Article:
International Journal of Machine Tools and Manufacture, vol.154, 2020 (SCI-Expanded)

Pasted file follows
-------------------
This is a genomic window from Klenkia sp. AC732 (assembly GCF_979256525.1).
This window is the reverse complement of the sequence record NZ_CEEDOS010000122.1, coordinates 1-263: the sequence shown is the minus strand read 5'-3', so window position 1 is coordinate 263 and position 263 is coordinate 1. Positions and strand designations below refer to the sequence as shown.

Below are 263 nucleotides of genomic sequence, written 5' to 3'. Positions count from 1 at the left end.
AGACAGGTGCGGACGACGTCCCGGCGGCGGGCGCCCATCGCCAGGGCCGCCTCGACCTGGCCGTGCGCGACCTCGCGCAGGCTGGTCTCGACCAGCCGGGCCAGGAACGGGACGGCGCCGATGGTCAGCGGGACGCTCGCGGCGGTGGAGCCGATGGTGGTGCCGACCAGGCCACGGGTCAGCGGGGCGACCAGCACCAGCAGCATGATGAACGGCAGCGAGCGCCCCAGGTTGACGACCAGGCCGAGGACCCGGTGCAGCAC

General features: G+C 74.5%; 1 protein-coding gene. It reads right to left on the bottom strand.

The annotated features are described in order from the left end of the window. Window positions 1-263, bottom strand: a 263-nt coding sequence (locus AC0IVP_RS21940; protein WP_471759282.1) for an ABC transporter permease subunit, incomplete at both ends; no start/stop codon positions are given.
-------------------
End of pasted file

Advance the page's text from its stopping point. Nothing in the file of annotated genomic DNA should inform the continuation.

© 2020 Elsevier LtdDry drilling of thick carbon fiber reinforced polymer (CFRP) laminates requires careful selection of process parameters in order to obtain acceptable borehole surface quality. Complex contact conditions between the drill margin and the borehole surface determine the integrity of the borehole surface depending on the process parameters and temperature-dependent viscoelastic material properties. Temperature rise during dry drilling reduces the elastic modulus of the CFRP and causes thermal expansion of the drill, resulting in considerable contact length at the drill margin and borehole surface interface. Manufacturers need a better understanding of the interaction among contact pressure, sliding velocity, temperature at the interface, and temperature-dependent material properties to develop predictive models for drilling CFRPs. To examine this complex interaction, this study develops a novel, hybrid model that combines a time-based analytical modeling of drilling process with a finite element-based modeling of temperature rise. Drilling experiments were performed in which thrust force, torque, and temperature were measured as a function of feed, and these measurements were used to identify unknown hybrid model parameters. The results revealed that a significant change in friction conditions occurs when increased temperatures at the margin and borehole surface interface approach and exceed the glass transition temperature of the CFRP laminate at a large feed rate. These findings show the benefit of increasing feed during dry drilling, which is nonetheless limited by the temperature-dependent material properties of the work material.